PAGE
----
What is the significance of start exits


1. term: Exit describes the exit of an investor from a company, i.e. the sale of the investment.

2. features: The exit in the venture capital (VC) area is of particular importance, as this corresponds to the realization of profit. The exit strategy is usually determined at the beginning of the VC relationship. For this purpose, an exit due diligence is carried out in order to sound out the various options and their conditions. The exit strategy chosen is often set out in the VC contract.

3. to shape: The different forms of an exit are called exit channels.
a) Trade sale: (1) Term: The stake is sold to another company, usually to a strategic investor. For many small companies, this is the only way to sell to a third party if the conditions for an IPO have not yet been met. (2) From the point of view of the VC company: Strategic investors are often prepared to pay a premium, e.g. due to synergy potential. However, there is also the risk that there will be too few bidders at an auction to carry it out in a controlled and efficient manner. Another advantage compared to going public is that the sale is not only easier and faster, but also more cost-effective. (3) From the perspective of the old entrepreneur or management: Here the trade sale often represents the risk of loss of independence and thus offers a high potential for conflict between the new owners and the old owners or management.
b) Secondary purchase: (1) Term: The shares are sold to another financial investor, usually to another VC company. (2) From the point of view of the VC company: The transaction can usually be carried out easily, quickly and inexpensively. However, the profits of trade sales cannot be achieved with secondary puchase. (3) From the entrepreneur's point of view: Similar to trade sale, the loss of independence is the greatest disadvantage.
c) Buy back: (1) Term: The stake is bought back by the company itself. (2) From the point of view of the VC company: The greatest advantage for the VC company arises here in the form of protection in the event of a crisis. The mandatory stipulation of the repurchase in the VC contract guarantees the fungibility of the participation for the VC company. In addition, the transaction can be carried out quickly and easily for both parties. The disadvantage is the waiver of a bid competition for the shares, so that the purchase price and thus the profit of the VC company are lower. (3) From the entrepreneur's point of view: In addition to the simple processing, this exit channel guarantees the entrepreneur full control over his company after the buyback. At the same time, however, the buyback represents a great effort for him due to the high expenditure of funds. The fixed put option further reduces the incentive of the VC company to actively work towards improving the company, as they now do not participate in an increase in value.
d) Management buyout (MBO): In contrast to the previous owners, the management buys the shares. The advantages and disadvantages are the same as those of buyback. When an external management team acquires the shares, it is called a management buy-in (buy-out financing).
e) Going public: (1) Term: The company is listed on the stock exchange. However, this is not an exit in the strict sense of the word, as it does not mean the sale of the shares, but rather represents a preparation and facilitation of the sale. Often, the shares cannot be sold in the course of the Initial Public Offering (IPO), as mostly a lock-up period is prescribed during which the units must continue to be held. (2) from the point of view of the VC company: The greatest advantage here is a mostly high valuation and high sales proceeds for the VC company. In addition, the sale of the shares can be staggered and medium-term participation in the further development of the company can be achieved. However, the lock-up period also has disadvantages. For example, the VC company can lose its high say in the process of transforming the company into a stock corporation, but without being able to withdraw from the investment. An additional disadvantage are the high costs associated with the IPO and the high planning and preparation effort. However, strong management support is likely, especially with trade sales as an alternative. (3) From the management's point of view: In addition to the possible high sales proceeds and the increased liquidity of own shares, the management still has a relatively high degree of freedom vis-à-vis the new owners due to the spread of the shares. In addition to the high IPO costs, the ongoing publication obligations and the high performance pressure from the market represent further disadvantages.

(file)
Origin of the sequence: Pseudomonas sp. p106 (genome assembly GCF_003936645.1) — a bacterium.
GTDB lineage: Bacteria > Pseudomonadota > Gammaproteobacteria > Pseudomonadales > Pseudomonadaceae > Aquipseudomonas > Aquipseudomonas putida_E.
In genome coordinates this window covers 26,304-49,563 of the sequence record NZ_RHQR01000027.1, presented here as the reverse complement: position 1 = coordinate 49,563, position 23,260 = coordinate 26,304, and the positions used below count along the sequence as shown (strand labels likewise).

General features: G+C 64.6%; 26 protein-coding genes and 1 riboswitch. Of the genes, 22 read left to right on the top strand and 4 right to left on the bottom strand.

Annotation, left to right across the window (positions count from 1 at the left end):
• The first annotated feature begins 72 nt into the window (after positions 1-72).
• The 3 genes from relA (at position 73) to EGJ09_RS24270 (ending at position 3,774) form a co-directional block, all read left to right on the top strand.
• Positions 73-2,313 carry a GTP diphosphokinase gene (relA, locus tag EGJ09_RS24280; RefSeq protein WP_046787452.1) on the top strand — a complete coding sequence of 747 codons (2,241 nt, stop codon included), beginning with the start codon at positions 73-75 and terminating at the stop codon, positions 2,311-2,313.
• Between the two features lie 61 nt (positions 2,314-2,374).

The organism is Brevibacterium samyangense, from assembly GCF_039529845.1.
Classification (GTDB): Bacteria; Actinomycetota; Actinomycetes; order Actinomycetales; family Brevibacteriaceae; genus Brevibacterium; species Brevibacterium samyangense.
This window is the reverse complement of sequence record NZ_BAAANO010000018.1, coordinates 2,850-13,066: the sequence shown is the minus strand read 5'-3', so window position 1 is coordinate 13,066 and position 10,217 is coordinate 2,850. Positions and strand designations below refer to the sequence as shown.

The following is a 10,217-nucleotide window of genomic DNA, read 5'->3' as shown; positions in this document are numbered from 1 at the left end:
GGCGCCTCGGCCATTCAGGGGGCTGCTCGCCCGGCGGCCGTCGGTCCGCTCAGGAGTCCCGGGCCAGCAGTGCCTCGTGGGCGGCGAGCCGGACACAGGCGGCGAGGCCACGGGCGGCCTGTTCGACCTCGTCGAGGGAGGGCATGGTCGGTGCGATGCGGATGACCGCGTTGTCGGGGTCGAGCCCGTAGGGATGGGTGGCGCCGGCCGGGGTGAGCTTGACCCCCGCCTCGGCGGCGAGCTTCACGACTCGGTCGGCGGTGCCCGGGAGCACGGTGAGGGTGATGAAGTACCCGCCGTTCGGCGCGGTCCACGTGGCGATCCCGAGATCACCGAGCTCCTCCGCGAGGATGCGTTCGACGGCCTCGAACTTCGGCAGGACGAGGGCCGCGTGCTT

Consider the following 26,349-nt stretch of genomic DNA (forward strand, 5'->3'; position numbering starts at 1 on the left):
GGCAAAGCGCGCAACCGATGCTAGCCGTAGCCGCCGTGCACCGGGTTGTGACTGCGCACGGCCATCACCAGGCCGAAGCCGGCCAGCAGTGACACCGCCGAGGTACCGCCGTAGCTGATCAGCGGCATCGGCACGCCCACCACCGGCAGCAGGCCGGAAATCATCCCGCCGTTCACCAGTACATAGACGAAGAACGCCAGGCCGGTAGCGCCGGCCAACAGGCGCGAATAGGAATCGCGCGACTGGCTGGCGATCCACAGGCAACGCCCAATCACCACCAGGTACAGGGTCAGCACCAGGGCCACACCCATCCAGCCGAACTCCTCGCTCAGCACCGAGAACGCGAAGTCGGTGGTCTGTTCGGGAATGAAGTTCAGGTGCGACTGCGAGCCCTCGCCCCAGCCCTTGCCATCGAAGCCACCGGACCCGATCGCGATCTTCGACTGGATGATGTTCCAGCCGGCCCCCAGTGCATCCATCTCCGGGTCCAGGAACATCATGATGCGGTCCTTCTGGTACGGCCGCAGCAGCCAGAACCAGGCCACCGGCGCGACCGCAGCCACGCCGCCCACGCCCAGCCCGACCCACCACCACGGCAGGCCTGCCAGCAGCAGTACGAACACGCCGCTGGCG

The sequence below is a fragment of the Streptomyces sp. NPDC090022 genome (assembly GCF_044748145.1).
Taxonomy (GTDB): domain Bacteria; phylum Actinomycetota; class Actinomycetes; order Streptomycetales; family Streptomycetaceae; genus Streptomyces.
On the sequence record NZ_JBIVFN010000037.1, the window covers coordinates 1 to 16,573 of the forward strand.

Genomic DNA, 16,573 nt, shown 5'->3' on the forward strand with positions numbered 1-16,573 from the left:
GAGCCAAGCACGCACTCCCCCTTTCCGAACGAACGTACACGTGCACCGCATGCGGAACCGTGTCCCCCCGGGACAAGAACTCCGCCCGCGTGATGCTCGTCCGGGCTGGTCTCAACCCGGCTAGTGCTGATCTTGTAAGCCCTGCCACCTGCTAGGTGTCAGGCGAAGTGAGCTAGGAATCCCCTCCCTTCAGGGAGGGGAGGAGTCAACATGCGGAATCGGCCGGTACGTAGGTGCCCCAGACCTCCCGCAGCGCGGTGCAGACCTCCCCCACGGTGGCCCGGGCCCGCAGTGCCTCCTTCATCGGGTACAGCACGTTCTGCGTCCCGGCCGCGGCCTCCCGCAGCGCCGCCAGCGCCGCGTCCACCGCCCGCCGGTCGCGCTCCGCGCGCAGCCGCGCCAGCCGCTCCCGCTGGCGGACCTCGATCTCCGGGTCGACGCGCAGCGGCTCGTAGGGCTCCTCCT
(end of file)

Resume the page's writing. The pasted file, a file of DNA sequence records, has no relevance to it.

f) Receivership / liquidation: The company is liquidated and the liquidation proceeds are distributed. This is rarely a voluntary exit, but often corresponds to the failure of the company and a loss of the VC company. Due to the low liability and liquidation assets, this can often be equated with a total loss. One advantage, however, can be that the previous owners and management can withdraw from the company.

From the "Gabler Kompakt-Lexikon Entrepreneurship: Look up, understand, apply 2,000 terms". The Gabler compact encyclopedia company start-up offers over 2,000 current definitions of terms on the topics of start-up planning / process / management, business models / concepts / development as well as corporate finance and funding programs. Editor Professor Dr. Tobias Kollmann is a recognized expert for all questions relating to business start-ups and development. The target group of the lexicon are company founders, start-up consultants, venture capital companies, investment managers, business consultants as well as students and lecturers in economics at technical colleges and universities. Order now from amazon